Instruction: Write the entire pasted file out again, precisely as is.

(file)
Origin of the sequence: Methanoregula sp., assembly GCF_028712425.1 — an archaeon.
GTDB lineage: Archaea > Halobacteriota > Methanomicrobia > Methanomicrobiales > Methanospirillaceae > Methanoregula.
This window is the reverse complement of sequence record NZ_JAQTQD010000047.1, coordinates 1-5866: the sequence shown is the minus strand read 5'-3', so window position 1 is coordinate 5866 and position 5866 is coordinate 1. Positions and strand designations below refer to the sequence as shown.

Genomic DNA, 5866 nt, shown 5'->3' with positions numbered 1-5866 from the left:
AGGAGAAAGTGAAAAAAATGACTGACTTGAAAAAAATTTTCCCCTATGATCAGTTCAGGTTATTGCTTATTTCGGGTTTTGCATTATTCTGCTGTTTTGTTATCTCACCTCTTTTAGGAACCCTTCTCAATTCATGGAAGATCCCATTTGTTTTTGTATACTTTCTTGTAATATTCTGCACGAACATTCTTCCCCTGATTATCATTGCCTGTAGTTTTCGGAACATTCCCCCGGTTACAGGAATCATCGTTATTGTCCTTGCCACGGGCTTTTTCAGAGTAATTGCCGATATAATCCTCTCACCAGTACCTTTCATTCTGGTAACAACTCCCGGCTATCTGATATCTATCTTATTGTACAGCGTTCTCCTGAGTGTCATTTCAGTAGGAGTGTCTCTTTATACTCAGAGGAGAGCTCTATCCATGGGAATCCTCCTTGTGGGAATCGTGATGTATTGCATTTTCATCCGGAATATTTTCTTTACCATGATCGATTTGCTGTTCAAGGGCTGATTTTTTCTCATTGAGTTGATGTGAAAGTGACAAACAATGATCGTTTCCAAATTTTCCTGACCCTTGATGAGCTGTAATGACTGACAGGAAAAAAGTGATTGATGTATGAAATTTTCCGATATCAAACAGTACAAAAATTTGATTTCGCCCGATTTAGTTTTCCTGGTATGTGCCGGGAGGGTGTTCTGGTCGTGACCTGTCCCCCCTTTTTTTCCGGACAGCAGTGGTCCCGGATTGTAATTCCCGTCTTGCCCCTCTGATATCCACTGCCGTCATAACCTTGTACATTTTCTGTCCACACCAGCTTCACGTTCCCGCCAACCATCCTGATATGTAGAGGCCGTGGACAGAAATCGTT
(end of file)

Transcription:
Origin of the sequence: Methanoregula sp., assembly GCF_028712425.1 — an archaeon.
GTDB lineage: Archaea > Halobacteriota > Methanomicrobia > Methanomicrobiales > Methanospirillaceae > Methanoregula.
This window is the reverse complement of sequence record NZ_JAQTQD010000047.1, coordinates 1-5866: the sequence shown is the minus strand read 5'-3', so window position 1 is coordinate 5866 and position 5866 is coordinate 1. Positions and strand designations below refer to the sequence as shown.

Genomic DNA, 5866 nt, shown 5'->3' with positions numbered 1-5866 from the left:
AGGAGAAAGTGAAAAAAATGACTGACTTGAAAAAAATTTTCCCCTATGATCAGTTCAGGTTATTGCTTATTTCGGGTTTTGCATTATTCTGCTGTTTTGTTATCTCACCTCTTTTAGGAACCCTTCTCAATTCATGGAAGATCCCATTTGTTTTTGTATACTTTCTTGTAATATTCTGCACGAACATTCTTCCCCTGATTATCATTGCCTGTAGTTTTCGGAACATTCCCCCGGTTACAGGAATCATCGTTATTGTCCTTGCCACGGGCTTTTTCAGAGTAATTGCCGATATAATCCTCTCACCAGTACCTTTCATTCTGGTAACAACTCCCGGCTATCTGATATCTATCTTATTGTACAGCGTTCTCCTGAGTGTCATTTCAGTAGGAGTGTCTCTTTATACTCAGAGGAGAGCTCTATCCATGGGAATCCTCCTTGTGGGAATCGTGATGTATTGCATTTTCATCCGGAATATTTTCTTTACCATGATCGATTTGCTGTTCAAGGGCTGATTTTTTCTCATTGAGTTGATGTGAAAGTGACAAACAATGATCGTTTCCAAATTTTCCTGACCCTTGATGAGCTGTAATGACTGACAGGAAAAAAGTGATTGATGTATGAAATTTTCCGATATCAAACAGTACAAAAATTTGATTTCGCCCGATTTAGTTTTCCTGGTATGTGCCGGGAGGGTGTTCTGGTCGTGACCTGTCCCCCCTTTTTTTCCGGACAGCAGTGGTCCCGGATTGTAATTCCCGTCTTGCCCCTCTGATATCCACTGCCGTCATAACCTTGTACATTTTCTGTCCACACCAGCTTCACGTTCCCGCCAACCATCCTGATATGTAGAGGCCGTGGACAGAAATCGTT